Burch writes, “I am not suggesting that we stop asking questions about the effects of reforms on student achievement” (p. 11). A weakness with regard to the cultural politics of education is apparent in many liberal critics of privatization, who regularly assume that quality educational delivery, “student achievement,” and “achievement gap” are functional categories that can be universally agreed upon rather than identifying these terms as profoundly ideologically-charged framings of school policy at odds with, for example, critical pedagogical approaches that would aim for social transformation. The goal of “achievement” conceals assumed purposes and values of schooling while denying the struggle over whose knowledge, values, and ways of seeing should be taught and learned in schools, and how particular interpretations and claims secure social authority. The dominant assumption is one in which the normalized body of knowledge is to be exchanged for greater educational honors towards the end of exchanging it for economic opportunity. As David Hursh, Sandra Mathison, and Mark Garrison1 among others powerfully emphasize, we must understand the emphasis on standardized testing that dominates “achievement” framings as both utterly central to historical struggles over public education and as central to the current neoliberal school reforms. As the debates over policy, practice, and reforms are thoroughly captured by the logic of efficacy which reifies a falsely universalized and falsely neutral claim to quantifiably verified truth, it is imperative for educational scholars committed to public and democratic forms of schooling to put forward revalued conceptions of student attainment that are comprehended through social conceptions of change. What the teachers’ unions, education scholars, teachers, and everyone concerned about strengthening public education has to grasp is that as long as the framing of educational quality remains trapped within the current frame of allegedly neutral and allegedly objective quantifiable “student achievement,” public education stands to be dismantled as these mistaken valuations of learning are inextricably bound up with the anti-democratic concentration of governance, ownership, and control that come with privatization.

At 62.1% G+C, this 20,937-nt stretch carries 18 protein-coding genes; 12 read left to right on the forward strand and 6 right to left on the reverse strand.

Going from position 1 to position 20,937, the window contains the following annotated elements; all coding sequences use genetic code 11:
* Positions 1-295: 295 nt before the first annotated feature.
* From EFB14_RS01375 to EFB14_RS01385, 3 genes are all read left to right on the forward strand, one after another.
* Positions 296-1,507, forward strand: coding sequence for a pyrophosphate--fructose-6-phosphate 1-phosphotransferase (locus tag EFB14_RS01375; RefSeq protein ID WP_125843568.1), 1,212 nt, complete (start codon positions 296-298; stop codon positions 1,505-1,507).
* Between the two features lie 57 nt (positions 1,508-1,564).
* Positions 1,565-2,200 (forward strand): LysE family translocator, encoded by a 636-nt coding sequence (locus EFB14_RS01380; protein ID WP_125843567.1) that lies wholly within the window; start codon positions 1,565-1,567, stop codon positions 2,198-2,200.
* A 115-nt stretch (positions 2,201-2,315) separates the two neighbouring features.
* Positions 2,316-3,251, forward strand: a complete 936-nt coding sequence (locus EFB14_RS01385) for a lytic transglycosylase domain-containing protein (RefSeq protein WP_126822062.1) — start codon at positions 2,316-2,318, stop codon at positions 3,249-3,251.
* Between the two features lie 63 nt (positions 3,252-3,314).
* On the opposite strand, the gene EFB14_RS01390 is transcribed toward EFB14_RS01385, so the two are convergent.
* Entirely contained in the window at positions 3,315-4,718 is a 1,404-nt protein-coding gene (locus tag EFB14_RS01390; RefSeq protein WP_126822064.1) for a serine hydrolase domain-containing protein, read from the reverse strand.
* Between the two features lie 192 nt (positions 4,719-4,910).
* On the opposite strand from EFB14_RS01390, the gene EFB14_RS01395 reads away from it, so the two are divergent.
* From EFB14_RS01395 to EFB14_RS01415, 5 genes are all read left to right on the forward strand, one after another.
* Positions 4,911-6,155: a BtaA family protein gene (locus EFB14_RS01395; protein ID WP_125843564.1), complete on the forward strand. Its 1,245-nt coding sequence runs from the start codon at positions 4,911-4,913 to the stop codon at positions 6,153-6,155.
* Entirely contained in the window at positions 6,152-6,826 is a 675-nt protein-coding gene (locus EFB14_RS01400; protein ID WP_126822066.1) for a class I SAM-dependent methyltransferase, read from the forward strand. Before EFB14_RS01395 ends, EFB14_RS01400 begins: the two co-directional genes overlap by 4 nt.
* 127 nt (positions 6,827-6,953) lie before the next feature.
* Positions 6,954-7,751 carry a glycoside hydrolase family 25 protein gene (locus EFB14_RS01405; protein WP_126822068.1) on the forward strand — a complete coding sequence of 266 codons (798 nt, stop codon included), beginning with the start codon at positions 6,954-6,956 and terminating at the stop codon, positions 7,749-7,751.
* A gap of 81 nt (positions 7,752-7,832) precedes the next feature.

The book also lends itself to expanding on what Burch refers to as a “critical” approach to privatization which in Hidden Markets means, “…that the studies step outside of the immediacy of policy requirements and popular trends, and think hard about policy origins and assumptions. The studies also are critical as they concern the policies’ social justice implications” (p. 10).


The conception of “critical” in Hidden Markets ought to be expanded to recognize that educational privatization is an instrument of class and cultural warfare waged by the rich on the rest.2 That is, “critical” ought to refer to the constitutive material and symbolic power struggles playing out through education. What is afoot in the current privatization initiatives, which are far more expansive than the forms identified by Burch as the “new privatization,” is an attempt to do nothing short of transforming public education into a private market, essentially ending public education. This is being done not just through the forms discussed by Burch but also by what Naomi Klein calls “disaster capitalism” and David Harvey describes as “accumulation by dispossession.” In education I have termed this concept “Capitalizing on Disaster” or “Smash and Grab privatization” in which declarations of disaster, failure, and crisis are used to implement longstanding privatization initiatives that could not be otherwise enacted through deliberative political means. As well, these takings of public schools are being done in coordination with broader neoliberal agendas such as the privatization of public housing and dispossession of poor predominantly non-white citizens from communities. This broader privatization trend is particularly evident in the rapidly expanding charter movement (which is a frontal assault on teachers unions, teacher work, and teaching as a critical and intellectual endeavor, and the tip of the privatization movement), the continuing voucher movement, Race to the Top, the organized efforts of the “venture philanthropies” 3 such as the Gates, Broad, and Walton foundations as well as numerous neoliberal think tanks, associations, and political organizations and back-to-back US Departments of Education dominated by bureaucrats with a corporate view of school reform.